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Create bigger sounds using layering

Saturday, March 7th, 2009

Layering sounds

Download this tutorial as a PDF

Listen to these tracks to see what you will be creating in this tutorial:

Layered Bass:
[audio:big_bass_preview.mp3]

Layered Chord Synth:
[audio:odd_synth_chord_preview.mp3]

By Daniel Rothmann (T7)

Introduction

At some point in your career of music-making you might encounter the problem that your synthesizers just aren’t sufficient for creating sounds big or fat enough for your tracks. This could, for example, be a really heavy bass or a big lead synth. Luckily, there is a technique of achieving these sounds. That technique is layering.

What layering is all about is pretty obvious, yet many electronic producers fail to apply it to its full potential. In essence, layering is “stacking” synths on top of each other, having them produce different sounds to more precisely achieve output in the areas of spectrum you desire. Let’s say, for instance, you want to produce a really heavy bass sound. This could consist of a sub-bass (clean sinus waves at low frequencies); a middle consisting of distorted saw waves with some filter modulation and possibly a 3rd synth playing high octaves to the middle waves. Very few synths come with more than 2-3 oscillators (the oscillator is the component of a subtractive synthesizer that produce raw waves from which sound is built), and in this particular case, we will need 5-6 or more. That is why we will need to layer our synthesizers to produce the sound we’re looking for.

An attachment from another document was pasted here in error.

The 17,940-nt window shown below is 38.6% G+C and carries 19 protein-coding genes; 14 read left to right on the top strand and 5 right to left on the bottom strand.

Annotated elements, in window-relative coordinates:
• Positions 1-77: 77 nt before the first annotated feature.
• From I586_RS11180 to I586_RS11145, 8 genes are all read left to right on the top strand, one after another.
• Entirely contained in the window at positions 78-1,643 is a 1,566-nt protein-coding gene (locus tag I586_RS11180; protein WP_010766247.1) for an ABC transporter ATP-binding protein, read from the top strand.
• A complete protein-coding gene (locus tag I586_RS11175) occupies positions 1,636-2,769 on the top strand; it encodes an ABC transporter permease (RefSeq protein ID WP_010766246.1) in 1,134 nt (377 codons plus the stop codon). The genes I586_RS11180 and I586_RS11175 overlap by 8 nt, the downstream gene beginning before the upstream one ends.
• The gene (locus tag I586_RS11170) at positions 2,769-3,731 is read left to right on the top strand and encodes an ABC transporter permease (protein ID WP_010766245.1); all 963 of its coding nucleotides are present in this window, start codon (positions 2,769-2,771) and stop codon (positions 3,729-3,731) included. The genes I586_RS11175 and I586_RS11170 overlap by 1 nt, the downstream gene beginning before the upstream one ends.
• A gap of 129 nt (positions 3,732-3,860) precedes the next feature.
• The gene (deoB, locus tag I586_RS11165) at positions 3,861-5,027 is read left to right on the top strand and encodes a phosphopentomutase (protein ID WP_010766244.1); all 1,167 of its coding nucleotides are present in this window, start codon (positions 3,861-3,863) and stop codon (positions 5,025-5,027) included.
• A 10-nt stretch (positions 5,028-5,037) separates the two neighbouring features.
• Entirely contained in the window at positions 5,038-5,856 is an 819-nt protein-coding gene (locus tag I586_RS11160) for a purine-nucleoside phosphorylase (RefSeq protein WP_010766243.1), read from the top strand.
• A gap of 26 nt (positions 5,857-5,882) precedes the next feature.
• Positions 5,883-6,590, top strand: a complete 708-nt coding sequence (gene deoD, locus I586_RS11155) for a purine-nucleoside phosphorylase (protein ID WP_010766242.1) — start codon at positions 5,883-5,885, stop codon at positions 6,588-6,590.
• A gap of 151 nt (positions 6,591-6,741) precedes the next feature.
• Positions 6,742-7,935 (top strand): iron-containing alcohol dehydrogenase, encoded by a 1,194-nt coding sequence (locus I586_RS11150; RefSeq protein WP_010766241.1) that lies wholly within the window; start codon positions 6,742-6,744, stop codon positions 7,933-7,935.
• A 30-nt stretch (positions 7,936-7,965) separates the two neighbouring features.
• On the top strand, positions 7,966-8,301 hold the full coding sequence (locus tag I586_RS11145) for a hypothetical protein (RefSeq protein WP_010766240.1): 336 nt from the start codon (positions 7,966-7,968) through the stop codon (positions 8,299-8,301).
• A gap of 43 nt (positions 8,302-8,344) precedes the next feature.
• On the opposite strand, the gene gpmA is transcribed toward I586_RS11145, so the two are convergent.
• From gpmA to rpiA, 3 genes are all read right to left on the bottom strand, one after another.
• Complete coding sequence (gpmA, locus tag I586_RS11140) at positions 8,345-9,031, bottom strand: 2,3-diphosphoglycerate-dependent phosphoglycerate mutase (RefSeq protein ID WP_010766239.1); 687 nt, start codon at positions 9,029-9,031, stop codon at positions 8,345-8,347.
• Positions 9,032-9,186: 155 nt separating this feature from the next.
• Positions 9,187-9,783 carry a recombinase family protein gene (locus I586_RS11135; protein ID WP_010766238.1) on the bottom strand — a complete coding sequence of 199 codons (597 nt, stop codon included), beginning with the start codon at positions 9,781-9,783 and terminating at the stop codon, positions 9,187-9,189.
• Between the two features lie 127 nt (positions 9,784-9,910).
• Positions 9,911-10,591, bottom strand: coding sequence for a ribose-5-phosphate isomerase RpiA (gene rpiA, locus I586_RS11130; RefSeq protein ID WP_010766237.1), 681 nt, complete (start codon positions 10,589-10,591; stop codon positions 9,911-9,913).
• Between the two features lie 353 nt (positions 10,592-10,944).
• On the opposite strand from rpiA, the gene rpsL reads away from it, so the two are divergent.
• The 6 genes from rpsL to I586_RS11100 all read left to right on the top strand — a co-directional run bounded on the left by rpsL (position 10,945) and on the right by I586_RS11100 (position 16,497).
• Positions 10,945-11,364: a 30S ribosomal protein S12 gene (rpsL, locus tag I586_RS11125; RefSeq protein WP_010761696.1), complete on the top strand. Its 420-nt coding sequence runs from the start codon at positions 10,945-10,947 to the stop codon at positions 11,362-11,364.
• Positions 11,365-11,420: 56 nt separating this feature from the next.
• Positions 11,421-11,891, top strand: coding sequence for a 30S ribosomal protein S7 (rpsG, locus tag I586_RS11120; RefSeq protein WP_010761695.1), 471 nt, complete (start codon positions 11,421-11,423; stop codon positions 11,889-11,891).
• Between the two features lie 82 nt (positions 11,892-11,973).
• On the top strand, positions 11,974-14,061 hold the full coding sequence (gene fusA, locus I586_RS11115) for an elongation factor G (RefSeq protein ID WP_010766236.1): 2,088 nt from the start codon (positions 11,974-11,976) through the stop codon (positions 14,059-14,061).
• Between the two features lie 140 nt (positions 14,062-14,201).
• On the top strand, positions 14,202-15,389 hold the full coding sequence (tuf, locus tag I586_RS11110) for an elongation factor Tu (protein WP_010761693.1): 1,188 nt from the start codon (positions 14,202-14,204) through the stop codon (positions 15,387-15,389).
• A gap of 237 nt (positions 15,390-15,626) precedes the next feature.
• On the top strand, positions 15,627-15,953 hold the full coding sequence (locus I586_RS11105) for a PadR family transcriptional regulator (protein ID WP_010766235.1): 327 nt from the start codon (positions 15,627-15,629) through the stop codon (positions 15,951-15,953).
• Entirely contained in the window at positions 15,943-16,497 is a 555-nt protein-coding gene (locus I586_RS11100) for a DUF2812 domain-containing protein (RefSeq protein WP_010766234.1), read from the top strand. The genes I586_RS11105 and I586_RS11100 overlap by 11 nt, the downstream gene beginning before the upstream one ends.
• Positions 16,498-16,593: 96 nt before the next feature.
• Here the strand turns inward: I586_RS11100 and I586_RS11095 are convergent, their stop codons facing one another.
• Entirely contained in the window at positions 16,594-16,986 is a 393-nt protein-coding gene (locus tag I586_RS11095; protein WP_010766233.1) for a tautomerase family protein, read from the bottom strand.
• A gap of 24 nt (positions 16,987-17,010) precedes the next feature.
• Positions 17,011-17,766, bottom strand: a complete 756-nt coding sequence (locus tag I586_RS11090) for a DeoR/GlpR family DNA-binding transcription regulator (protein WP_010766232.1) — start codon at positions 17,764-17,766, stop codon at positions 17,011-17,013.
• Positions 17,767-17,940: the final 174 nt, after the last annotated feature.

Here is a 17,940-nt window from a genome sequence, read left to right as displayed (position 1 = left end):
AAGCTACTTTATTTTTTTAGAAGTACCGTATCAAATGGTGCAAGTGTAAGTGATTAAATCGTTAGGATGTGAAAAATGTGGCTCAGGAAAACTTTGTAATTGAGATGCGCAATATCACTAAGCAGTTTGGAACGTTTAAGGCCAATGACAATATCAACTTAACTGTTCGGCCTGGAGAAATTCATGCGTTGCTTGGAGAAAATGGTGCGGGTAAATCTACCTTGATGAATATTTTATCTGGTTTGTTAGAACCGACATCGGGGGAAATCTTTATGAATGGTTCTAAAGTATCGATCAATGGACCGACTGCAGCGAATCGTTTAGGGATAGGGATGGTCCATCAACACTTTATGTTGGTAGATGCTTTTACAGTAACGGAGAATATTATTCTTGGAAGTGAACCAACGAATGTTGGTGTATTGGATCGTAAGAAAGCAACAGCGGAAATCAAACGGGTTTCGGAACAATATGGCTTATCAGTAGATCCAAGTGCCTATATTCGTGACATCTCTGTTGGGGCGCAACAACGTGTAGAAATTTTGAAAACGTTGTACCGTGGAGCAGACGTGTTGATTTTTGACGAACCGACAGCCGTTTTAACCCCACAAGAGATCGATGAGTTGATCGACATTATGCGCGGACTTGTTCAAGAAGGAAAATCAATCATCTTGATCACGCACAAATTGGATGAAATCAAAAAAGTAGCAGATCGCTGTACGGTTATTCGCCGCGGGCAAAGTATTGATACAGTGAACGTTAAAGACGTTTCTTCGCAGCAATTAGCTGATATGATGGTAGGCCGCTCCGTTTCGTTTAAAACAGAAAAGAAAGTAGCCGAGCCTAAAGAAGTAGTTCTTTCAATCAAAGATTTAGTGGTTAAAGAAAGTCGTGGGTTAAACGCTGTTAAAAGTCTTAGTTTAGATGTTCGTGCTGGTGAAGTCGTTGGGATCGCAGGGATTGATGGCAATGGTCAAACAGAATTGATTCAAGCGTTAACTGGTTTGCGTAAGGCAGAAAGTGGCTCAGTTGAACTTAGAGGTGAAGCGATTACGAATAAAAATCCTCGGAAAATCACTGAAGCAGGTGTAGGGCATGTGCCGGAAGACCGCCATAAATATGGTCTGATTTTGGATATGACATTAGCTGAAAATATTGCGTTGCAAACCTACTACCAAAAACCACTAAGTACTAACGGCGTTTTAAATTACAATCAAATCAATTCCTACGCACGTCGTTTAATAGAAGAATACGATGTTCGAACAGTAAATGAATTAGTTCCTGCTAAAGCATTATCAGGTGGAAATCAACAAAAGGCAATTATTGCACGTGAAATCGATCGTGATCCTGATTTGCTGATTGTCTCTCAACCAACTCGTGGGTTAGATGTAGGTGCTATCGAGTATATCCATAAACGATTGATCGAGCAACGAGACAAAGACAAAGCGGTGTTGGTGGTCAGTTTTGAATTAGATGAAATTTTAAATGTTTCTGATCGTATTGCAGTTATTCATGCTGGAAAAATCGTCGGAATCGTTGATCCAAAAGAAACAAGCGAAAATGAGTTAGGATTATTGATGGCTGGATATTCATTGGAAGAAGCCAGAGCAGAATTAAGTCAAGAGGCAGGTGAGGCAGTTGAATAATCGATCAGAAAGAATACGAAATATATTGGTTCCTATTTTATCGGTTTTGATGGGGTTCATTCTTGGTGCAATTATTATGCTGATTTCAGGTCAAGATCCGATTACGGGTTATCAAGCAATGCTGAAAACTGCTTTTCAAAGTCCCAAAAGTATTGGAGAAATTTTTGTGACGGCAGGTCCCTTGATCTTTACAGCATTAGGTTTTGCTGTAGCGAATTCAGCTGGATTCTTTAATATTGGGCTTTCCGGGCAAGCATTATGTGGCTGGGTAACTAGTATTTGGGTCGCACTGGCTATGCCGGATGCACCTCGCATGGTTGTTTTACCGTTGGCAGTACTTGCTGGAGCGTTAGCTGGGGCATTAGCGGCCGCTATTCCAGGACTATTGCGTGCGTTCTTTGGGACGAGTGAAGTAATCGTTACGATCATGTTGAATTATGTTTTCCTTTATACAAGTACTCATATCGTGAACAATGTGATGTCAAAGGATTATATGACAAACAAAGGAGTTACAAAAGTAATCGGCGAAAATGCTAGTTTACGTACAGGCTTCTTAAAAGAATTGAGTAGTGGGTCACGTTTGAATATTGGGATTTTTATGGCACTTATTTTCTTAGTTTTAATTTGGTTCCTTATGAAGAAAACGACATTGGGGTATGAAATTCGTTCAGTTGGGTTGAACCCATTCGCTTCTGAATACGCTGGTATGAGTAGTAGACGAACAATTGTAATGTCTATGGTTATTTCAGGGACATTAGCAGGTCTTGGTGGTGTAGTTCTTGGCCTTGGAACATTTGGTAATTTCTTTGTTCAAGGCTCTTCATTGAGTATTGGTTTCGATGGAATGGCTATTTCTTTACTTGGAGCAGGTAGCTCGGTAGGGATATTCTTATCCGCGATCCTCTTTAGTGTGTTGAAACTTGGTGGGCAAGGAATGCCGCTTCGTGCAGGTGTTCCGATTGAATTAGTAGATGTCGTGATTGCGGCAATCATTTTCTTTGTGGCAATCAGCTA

Method

Layering can be achieved in a number of ways: The first, and (possibly) most obvious, is to put 2-3 keyboard players next to each other, playing the same melody on different synthesizers. Naturally, this is a very imprecise and probably inefficient method of achieving the sound you want.

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